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Samuelson: Notch pathway regulation of gastrointestinal stem cells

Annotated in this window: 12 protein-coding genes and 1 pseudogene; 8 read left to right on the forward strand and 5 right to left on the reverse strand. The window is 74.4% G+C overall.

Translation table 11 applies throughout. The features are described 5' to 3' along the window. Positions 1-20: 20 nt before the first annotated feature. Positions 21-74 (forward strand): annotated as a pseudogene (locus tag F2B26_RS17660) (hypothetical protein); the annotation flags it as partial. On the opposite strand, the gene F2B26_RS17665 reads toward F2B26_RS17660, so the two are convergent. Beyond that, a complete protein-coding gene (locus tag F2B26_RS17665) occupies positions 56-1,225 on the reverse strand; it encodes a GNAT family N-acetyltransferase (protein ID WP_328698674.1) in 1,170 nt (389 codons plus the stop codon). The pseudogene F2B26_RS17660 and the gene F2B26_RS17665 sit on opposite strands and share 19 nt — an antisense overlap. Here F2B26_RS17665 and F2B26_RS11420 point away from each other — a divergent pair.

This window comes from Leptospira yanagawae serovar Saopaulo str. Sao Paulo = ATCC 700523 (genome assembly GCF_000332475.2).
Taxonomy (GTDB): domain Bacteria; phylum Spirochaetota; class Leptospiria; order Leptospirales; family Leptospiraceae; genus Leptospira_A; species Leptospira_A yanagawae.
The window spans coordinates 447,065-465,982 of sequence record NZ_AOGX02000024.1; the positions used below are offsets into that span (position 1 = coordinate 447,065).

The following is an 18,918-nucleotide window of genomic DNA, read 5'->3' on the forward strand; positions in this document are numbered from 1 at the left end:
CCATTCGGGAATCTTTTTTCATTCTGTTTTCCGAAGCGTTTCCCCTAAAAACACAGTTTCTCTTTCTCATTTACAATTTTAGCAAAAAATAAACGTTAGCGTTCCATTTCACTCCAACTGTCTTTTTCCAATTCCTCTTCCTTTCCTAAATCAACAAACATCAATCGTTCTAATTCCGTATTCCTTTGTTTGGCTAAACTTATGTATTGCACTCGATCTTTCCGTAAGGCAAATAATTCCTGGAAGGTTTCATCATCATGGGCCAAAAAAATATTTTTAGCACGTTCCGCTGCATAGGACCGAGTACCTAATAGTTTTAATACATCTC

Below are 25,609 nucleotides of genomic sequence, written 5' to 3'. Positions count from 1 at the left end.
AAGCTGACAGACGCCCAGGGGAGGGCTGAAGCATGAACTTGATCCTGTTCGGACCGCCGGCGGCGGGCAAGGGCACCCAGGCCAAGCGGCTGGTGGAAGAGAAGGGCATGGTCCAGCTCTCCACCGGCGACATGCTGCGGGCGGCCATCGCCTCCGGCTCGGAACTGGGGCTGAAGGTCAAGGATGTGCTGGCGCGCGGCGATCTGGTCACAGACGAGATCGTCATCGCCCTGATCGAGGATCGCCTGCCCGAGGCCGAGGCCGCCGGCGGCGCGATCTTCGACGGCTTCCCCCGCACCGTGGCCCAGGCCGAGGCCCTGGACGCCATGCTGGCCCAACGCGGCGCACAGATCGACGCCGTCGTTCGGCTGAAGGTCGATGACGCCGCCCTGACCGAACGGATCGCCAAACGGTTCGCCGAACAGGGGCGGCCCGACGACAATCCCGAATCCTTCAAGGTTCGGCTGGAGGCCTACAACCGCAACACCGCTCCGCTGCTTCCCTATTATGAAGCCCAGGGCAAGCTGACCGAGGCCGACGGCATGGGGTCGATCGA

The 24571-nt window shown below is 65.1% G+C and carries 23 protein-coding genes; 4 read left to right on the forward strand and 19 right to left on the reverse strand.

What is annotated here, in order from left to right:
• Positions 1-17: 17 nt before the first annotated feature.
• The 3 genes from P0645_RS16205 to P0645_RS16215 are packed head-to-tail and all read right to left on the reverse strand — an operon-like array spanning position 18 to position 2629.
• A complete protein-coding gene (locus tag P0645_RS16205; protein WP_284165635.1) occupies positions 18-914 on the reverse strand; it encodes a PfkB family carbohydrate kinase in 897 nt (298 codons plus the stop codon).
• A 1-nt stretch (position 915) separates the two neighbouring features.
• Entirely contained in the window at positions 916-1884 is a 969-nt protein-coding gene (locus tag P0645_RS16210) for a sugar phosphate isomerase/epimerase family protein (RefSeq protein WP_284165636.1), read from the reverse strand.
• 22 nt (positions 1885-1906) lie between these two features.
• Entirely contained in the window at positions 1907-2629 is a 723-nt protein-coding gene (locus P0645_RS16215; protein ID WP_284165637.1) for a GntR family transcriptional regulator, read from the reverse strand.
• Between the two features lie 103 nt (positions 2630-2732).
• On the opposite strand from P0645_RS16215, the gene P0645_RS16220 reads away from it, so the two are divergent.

Epithelial cells in the gastrointestinal tract are replenished continuously throughout life from adult stem cells. Stem cell number, proliferation and differentiation are actively regulated to maintain cellular homeostasis. My laboratory is focusing on the role of the Notch pathway to regulate stem cells in the stomach and intestine. We have used pharmacological and genetic approaches to manipulate Notch signalling in mouse models and organoid cultures to test the consequences of pathway inhibition or activation on stem cell function. These studies have demonstrated that Notch governs the balance of epithelial cell proliferation versus differentiation to maintain gastrointestinal tissue homeostasis. Our studies of the intestine have focused on the importance of Notch signalling to maintain active stem cells and to regulate cell fate choice between absorptive (enterocyte) and secretory (goblet, endocrine, Paneth) cell lineages. Notably we have defined the critical functions of the downstream transcription factors ATOH1 and NEUROG3 to induce secretory and endocrine cell differentiation, respectively. We have shown that Notch pathway inhibition results in the rapid loss of LGR5+ stem cells in the intestine, demonstrating the importance of this signalling pathway for stem cell maintenance. In the stomach, we have demonstrated that constitutive Notch activation in gastric stem cells increase stem cell proliferation and, strikingly, led to gland fission and tissue expansion with eventual polyp formation. These observations predict that pathway dysregulation would be associated with gastric tumorigenesis. Accordingly, human gastric cancers show increased expression of Notch pathway components and target genes. Together our studies demonstrate that Notch signalling plays a major role in gastrointestinal tissues to regulate stem cell function and that constitutive pathway activation may be an important driver for gastrointestinal cancers.




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